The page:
TSA has a list of IDs that are accepted if you don’t have REAL ID. If you forget or lose your REAL ID, you may still be able to pass through TSA — but you will have to complete an identity verification process that will include giving your name, address, and other personal information. You will also go through additional security screening.

When REAL ID goes into effect

REAL ID goes into effect May 7, 2025.

After that date, federal agencies like TSA will only accept REAL ID or valid federal ID (like a passport). After that date, you will no longer be able to board a domestic flight with a state photo ID or driver’s license that isn’t REAL ID compliant.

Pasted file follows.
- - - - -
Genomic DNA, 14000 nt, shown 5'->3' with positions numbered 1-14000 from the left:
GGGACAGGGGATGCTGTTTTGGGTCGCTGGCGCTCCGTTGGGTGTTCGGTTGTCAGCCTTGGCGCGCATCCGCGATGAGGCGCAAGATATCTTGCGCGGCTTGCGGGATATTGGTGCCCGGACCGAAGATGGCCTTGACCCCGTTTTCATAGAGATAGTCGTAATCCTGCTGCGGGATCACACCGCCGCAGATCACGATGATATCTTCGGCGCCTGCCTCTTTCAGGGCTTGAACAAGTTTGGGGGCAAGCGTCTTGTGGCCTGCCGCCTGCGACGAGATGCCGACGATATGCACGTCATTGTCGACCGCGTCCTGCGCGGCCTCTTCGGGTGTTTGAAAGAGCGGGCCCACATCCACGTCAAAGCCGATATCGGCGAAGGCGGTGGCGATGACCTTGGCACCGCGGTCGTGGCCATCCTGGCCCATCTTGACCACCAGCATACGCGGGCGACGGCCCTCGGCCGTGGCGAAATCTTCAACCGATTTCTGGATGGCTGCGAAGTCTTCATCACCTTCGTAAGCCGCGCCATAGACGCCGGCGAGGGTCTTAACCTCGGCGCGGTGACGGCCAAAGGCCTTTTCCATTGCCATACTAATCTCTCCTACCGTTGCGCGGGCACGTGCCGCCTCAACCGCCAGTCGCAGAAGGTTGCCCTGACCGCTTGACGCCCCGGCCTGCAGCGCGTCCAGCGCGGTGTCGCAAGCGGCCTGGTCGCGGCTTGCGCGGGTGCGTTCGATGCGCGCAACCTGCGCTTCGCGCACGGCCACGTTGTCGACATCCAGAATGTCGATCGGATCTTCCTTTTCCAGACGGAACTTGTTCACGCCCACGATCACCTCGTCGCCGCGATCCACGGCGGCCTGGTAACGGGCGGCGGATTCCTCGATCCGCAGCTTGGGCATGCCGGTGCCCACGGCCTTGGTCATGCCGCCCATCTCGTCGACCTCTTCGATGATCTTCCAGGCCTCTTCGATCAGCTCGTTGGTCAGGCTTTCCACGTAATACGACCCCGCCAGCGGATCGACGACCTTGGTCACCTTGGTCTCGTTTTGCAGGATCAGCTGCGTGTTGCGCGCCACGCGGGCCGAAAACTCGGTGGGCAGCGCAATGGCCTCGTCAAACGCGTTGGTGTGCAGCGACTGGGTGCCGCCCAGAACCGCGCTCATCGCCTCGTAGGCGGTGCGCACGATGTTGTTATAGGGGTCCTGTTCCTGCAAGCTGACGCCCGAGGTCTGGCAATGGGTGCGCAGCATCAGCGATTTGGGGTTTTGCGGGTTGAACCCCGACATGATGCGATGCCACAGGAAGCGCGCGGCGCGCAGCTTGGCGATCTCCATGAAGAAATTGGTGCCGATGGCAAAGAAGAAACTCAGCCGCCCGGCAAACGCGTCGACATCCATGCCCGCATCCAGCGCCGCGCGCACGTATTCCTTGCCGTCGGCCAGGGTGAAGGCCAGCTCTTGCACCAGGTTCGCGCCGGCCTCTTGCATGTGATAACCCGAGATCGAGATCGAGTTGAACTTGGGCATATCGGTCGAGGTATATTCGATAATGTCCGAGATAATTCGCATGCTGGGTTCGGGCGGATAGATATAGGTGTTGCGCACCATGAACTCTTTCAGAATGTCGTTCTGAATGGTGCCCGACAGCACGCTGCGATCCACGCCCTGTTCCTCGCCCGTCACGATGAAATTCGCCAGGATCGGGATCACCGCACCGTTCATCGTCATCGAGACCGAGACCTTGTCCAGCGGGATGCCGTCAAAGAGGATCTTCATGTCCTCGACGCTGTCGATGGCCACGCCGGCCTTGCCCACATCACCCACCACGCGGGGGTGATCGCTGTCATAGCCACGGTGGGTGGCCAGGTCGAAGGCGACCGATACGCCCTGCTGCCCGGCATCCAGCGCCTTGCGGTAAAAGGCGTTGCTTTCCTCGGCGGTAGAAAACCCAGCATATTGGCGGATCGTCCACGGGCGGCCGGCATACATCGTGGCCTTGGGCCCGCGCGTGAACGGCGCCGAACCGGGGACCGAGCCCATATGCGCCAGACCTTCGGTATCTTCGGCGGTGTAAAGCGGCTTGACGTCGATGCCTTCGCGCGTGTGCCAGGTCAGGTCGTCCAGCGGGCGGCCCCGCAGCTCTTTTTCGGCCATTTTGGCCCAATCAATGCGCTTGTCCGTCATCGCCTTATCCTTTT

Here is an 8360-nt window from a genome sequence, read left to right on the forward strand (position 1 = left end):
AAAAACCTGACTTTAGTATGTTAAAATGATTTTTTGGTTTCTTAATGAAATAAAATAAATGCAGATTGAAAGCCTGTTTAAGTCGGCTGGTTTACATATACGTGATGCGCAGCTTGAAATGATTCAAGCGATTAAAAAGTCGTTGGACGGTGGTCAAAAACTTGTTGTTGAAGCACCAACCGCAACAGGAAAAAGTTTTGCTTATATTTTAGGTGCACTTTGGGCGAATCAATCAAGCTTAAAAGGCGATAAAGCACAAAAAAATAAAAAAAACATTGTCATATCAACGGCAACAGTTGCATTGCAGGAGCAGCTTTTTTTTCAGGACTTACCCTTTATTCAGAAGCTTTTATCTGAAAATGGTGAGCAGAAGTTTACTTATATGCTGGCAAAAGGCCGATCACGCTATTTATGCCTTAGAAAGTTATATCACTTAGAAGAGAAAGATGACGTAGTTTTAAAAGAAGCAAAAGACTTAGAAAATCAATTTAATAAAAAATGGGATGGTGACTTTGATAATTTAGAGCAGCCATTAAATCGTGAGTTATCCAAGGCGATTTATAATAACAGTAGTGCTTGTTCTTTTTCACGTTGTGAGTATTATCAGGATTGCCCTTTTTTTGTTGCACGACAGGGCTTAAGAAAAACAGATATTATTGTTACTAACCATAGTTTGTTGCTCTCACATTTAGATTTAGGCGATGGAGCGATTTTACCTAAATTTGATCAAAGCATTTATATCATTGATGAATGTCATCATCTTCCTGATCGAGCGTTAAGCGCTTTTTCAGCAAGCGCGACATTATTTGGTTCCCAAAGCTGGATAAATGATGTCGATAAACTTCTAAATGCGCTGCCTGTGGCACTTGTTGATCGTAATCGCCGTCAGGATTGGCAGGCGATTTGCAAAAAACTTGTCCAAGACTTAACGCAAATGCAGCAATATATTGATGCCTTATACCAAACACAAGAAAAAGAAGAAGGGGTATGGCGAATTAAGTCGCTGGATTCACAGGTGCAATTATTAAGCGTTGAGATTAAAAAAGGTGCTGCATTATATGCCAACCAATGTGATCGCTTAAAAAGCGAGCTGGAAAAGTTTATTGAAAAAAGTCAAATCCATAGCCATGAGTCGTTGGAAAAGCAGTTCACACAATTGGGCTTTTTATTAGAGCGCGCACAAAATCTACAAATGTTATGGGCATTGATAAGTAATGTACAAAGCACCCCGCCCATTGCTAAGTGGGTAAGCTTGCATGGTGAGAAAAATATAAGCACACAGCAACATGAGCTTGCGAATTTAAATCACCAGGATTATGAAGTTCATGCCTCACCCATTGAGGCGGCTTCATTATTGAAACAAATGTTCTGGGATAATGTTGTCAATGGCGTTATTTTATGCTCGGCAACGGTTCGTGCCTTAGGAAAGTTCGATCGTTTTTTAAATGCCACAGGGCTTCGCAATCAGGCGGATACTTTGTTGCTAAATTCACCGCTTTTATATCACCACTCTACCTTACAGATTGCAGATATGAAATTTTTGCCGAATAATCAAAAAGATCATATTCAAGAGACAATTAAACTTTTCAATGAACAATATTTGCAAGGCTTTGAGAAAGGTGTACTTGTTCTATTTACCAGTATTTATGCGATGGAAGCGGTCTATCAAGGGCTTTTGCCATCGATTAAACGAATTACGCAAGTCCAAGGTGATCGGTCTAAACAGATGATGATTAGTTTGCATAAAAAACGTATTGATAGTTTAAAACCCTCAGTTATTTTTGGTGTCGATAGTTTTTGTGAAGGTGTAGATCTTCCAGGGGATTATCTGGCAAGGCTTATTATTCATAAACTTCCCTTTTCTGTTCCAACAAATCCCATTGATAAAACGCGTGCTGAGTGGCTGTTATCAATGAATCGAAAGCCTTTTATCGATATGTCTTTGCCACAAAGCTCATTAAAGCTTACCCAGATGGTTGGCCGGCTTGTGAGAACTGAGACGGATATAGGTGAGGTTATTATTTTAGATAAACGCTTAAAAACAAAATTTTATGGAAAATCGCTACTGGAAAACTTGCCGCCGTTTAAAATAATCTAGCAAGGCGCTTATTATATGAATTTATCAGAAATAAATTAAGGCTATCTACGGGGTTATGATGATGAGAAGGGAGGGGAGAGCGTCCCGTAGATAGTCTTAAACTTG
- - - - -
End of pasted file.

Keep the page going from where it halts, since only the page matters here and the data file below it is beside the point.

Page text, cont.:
Who can get REAL ID?

Any U.S. citizen — or non-citizen with lawful immigration documents — that can prove their identity, citizenship, and place of residence.

Undocumented immigrants are not able to get REAL ID. If you are undocumented you can start the process of getting your immigration papers from the U.S. Citizenship and Immigration Services. You can find more information on getting a REAL ID as a non-citizen here.

Does the federal government have access to REAL ID data?

Yes. While they don’t collect or store your data themselves, federal agencies can access PennDOT data.

Federal REAL ID laws are a national set of standards that states need to follow when giving out IDs to residents. This means that the federal government doesn’t operate REAL ID programs — states do. It’s the state’s job to oversee and implement their own ID programs, including how your privacy and data are handled.